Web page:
Faith: Parents and children
Faith: Parents and Children
Not too long ago, any one of us Christians might have pondered, "How do we confront this diversity of faith that is growing around us?" These words no longer suit the reality of the world in which we live. The word confront is hardly the word we would want to use today. And the diversity of faith is not just growing around us; it is our world.
We Christian families share neighborhoods, schools, grocery stores, dentist offices, and playgrounds -- that is, the communities in which we live and work and rear children and worship -- with families of other faiths and lifestyles. In communities where diversity has been slower to grow, children nevertheless learn about faith diversity through movies, television, and social media.
Parents and worshiping communities who are spending time talking and thinking together about the ways to live faithfully as Christians in the multi-faith world might reflect upon how to teach their children as they grow up amid such diversity. In truth, however, church leaders and families will want first to look to their own hearts and answer the simplest of faith questions all over again: Who am I? Who is the God in whom I believe? The simple answers, of course, are "I am a child of God" and "I believe in the God revealed in Scripture through Jesus Christ in the Holy Spirit."
A Christian parent or church leader who is confident in his or her own faith will be equipped to teach children how to live as Christians who welcome and love those whose faith and/or lifestyle differ from their own. Here, then, lies a pivotal role for the church -- equipping the parents so that they are confident in guiding their children. A study of other faith traditions that involves all members of a church has potential for bearing good fruit. Discovering how other faith traditions cherish the child and bring the child into the community for faith development is an important step toward deeper understanding of those faith traditions by Christian families and church leaders.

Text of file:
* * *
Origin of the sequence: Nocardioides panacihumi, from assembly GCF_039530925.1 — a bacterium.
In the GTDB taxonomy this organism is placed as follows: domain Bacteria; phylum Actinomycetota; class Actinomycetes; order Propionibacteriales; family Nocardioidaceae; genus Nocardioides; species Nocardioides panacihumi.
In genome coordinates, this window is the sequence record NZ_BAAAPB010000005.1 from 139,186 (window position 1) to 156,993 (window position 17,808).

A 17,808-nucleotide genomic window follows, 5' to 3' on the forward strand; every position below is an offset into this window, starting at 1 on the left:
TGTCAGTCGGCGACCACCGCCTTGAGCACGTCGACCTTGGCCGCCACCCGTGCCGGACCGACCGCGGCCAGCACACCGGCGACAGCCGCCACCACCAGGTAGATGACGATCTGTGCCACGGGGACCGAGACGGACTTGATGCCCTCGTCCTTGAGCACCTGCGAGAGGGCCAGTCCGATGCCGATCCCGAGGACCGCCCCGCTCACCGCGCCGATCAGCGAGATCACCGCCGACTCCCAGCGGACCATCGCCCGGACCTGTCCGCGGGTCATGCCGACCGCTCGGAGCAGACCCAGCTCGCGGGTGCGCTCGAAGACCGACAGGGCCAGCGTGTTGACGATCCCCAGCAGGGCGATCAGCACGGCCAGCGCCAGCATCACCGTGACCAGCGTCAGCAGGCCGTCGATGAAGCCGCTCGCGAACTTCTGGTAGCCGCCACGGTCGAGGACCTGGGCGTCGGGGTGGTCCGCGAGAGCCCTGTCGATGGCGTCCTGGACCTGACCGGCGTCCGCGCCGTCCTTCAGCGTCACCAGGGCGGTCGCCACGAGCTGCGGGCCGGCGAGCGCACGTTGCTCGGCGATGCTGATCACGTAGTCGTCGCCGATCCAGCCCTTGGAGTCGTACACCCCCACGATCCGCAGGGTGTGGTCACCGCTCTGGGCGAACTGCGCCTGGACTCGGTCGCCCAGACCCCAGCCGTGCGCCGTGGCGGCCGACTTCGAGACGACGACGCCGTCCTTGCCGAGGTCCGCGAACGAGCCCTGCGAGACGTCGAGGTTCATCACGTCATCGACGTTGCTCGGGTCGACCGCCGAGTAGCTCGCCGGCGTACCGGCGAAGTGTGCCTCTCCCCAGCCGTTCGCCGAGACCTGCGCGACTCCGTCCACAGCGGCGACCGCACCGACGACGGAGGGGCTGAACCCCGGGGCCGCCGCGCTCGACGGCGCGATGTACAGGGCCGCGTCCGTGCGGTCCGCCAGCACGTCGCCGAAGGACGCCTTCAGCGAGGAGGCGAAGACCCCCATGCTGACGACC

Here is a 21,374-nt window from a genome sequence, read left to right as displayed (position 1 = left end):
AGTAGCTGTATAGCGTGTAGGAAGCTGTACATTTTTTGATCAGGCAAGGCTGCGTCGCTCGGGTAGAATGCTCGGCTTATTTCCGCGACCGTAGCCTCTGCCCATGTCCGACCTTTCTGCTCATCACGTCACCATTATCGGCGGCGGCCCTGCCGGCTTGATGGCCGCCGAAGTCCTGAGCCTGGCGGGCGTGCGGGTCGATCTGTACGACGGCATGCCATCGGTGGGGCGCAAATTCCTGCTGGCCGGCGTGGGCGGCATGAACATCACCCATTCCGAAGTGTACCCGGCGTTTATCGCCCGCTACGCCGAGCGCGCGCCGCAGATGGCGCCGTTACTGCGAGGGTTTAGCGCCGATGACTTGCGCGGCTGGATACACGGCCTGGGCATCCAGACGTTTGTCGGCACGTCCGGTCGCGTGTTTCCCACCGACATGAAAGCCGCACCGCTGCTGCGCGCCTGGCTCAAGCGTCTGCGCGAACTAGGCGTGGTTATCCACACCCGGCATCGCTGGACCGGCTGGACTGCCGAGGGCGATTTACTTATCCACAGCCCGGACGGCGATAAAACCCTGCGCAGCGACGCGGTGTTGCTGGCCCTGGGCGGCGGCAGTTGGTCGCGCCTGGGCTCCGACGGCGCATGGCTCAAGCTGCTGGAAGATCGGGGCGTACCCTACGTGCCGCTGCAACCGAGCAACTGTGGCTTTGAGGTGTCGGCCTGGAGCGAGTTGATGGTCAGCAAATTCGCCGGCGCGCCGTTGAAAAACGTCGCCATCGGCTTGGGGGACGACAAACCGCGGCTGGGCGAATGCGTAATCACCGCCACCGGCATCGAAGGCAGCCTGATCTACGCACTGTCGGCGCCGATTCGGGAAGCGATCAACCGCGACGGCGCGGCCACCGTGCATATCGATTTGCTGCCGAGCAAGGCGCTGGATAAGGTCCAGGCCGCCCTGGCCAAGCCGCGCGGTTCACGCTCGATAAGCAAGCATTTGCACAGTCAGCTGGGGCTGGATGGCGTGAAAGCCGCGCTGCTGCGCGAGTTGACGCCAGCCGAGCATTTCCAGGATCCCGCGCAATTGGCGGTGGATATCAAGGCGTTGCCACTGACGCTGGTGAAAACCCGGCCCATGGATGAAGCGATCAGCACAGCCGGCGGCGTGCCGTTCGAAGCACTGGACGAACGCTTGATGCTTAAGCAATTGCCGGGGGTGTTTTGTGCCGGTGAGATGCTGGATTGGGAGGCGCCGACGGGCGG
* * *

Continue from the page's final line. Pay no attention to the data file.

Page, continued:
As Christians, we study and search our Scriptures for guidance. Welcoming the stranger is a biblical tradition woven into the story of God's interacting with the human world. The life and ministry of Jesus models for his followers the acceptance of those who are different -- those shunned by others, pushed to the margins, considered unclean, or despised for their ethnic or faith traditions. In Jesus Christ, we Christians know a Savior who leads by becoming a servant; a Savior who reminds us not to set ourselves up as better than others; a Savior who teaches love, joy, compassion, and forgiveness.
When Christian families and church leaders truly seek to follow Christ's way of love with Christ at the center of their life in the world, they offer Christ's way to their children. Tenderly taught, children will follow, seeking to love God and neighbor as Jesus teaches. They will be strong in their faith but will be comfortable in making room in their lives for those whose beliefs and lifestyles are different. And they will learn from those friendships and engagements. In fact, it is urgent today that Christians meet and greet those of different faiths: to find God's image even in those whose lifestyle or faith makes us uncomfortable.
Faith frees us to find ourselves in "the other," to take new measure of ourselves, as we are always seeking ways to show forth Christ in fruit that will last into new generations.